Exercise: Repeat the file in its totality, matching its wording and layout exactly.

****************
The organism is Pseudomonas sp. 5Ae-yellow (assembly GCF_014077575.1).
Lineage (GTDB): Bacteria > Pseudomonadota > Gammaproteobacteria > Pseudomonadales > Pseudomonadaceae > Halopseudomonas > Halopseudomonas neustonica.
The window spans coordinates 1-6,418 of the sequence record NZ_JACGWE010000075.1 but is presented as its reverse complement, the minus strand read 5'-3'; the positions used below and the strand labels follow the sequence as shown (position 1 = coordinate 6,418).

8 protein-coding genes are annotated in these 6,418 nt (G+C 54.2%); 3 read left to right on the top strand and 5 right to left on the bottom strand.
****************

The organism is Pseudomonas sp. 5Ae-yellow (assembly GCF_014077575.1).
Lineage (GTDB): Bacteria > Pseudomonadota > Gammaproteobacteria > Pseudomonadales > Pseudomonadaceae > Halopseudomonas > Halopseudomonas neustonica.
The window spans coordinates 1-6,418 of the sequence record NZ_JACGWE010000075.1 but is presented as its reverse complement, the minus strand read 5'-3'; the positions used below and the strand labels follow the sequence as shown (position 1 = coordinate 6,418).

8 protein-coding genes are annotated in these 6,418 nt (G+C 54.2%); 3 read left to right on the top strand and 5 right to left on the bottom strand.